India concerned about biopiracy: Anand Sharma

09 April 2013 | News | By BioSpectrum Bureau

India concerned about biopiracy: Anand Sharma

Addressing a High Level Policy Dialogue at the headquarters in Geneva on April 08, 2013, the Union Minister for Commerce, Industry and Textiles, Mr Anand Sharma has defended the flexibilities for developing nations in honoring their international Intellectual Property (IP) commitment to meet the social challenges.

Mr Sharma pointed out that the countries of the South which bear a disproportionate burden of poverty, hunger and disease for historical reasons have an aspiration to provide affordable healthcare solutions for their citizens. It is here that political leadership is faced with an ethical dilemma and tries to find creative solutions which would strike the right balance. "It is my belief that while all countries are obligated to honor their international commitments, inherent flexibilities must be provided to developing countries to address these pressing social challenges," he said.

The Minister, who was speaking on the theme, "Innovation and Development: The Indian Experience" outlined the values that inform the intellectual property (IP) regime in India. The Minister maintained that the legislative regime in India, which circumscribes the IP rights is a robust one and strikes a balance between the interests of the IP creators and the larger interests of the IP users. "It fosters technological innovation by providing inherent incentives through exclusive private IP rights, but also recognizes the need to protect the interest of users' rights," quoted the Minister.

The Minister recounted the debate in 2005 that surrounded the harmonization of Indian IP with the TRIPS obligations. He talked of the divide on the two ends of spectrum, especially in the pharmaceutical sector. On the one hand of the spectrum are companies who have invested billions in research, in developing new molecules, in new drug discoveries and in research. On the other hand is the compelling social need of providing affordable healthcare for all.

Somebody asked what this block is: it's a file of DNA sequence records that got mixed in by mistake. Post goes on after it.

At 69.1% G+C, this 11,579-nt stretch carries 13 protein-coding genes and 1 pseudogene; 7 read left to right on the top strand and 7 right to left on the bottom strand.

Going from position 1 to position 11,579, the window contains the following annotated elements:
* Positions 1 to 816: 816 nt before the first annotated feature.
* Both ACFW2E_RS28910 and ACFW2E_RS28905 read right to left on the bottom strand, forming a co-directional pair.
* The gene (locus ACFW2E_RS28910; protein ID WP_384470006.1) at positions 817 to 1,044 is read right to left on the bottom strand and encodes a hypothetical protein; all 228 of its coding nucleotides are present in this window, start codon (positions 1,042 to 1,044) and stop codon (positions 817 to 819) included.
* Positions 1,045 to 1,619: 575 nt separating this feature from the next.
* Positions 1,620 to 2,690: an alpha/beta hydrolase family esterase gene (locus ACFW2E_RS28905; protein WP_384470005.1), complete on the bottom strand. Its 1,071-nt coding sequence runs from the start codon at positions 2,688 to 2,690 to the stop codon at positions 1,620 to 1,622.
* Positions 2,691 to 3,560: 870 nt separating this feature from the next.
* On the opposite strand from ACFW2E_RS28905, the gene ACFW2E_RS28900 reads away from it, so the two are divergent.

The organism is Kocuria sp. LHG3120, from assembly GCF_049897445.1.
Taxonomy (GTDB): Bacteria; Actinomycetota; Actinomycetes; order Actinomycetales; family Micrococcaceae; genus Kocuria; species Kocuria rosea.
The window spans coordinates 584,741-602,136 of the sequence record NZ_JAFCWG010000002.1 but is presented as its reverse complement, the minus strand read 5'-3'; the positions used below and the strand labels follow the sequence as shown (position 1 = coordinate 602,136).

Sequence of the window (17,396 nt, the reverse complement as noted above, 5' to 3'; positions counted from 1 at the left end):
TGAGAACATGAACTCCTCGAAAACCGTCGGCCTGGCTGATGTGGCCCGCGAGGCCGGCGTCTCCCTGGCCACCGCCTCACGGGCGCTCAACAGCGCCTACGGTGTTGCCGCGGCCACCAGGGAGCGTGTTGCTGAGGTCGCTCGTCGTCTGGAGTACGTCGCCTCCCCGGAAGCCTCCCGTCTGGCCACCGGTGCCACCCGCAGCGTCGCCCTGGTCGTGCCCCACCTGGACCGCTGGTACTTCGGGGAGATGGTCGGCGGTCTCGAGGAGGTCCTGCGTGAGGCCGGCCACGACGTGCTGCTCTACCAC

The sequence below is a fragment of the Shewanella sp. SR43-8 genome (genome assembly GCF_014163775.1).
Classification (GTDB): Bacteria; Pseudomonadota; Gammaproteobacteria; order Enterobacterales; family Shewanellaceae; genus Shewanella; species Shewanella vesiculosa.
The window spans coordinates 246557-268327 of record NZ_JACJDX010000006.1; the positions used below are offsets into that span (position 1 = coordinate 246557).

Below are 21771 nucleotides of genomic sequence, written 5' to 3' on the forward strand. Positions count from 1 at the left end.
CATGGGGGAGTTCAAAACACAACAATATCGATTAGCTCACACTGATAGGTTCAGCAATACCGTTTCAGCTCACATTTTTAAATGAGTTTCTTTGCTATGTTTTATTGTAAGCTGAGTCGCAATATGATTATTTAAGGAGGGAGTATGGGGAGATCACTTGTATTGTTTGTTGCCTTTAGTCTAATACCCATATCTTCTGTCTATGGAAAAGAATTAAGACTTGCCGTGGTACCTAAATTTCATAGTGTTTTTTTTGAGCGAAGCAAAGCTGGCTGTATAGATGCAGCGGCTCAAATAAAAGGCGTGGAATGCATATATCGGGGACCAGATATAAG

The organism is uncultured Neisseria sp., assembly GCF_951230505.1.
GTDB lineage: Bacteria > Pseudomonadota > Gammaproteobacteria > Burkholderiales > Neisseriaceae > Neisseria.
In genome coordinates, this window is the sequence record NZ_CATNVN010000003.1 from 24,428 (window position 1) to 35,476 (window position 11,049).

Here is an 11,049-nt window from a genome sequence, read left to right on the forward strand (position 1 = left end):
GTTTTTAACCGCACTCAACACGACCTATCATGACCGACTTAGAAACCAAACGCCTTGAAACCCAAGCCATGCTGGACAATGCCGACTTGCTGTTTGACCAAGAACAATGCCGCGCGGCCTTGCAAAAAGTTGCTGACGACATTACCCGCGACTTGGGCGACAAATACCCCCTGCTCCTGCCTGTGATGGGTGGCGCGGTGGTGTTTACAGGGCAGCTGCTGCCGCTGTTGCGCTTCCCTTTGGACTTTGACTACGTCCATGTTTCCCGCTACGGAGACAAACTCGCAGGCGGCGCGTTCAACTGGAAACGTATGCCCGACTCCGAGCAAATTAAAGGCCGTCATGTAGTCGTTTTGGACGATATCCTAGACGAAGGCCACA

Mr Sharma strongly voiced the issue of the intellectual property associated with genetic resources, traditional knowledge and folklore such as curative aspects of neem and haldi. Mentioning India's initiative of creating a unique digital library of traditional knowledge which has over 250,000 entries highlighting the source and the efficacy of each product, Mr Sharma expressed concern about the fact that, at times there is extensive biopiracy through patents being awarded for traditional knowledge. "India has been at the forefront for bringing this agenda on the negotiating table and for the last decade, we have been trying to build a consensus for a binding treaty on traditional knowledge. I hope that WIPO shall be able to bring these negotiations to culmination," said the Minister.

Mr Sharma also handed over the instrument of accession to the Madrid Protocol. This is a significant step in the evolution of India's intellectual property regime which has seen a gradual progression in line with international agreements over the years. This instrumentality will provide an opportunity for Indian companies, who are increasing their global footprint, enabling them to register trademarks in member countries of the protocol through a single application, while also allowing foreign companies a similar disposition in India. This will considerably help in simplification and easing the process of trade mark registrations in India.


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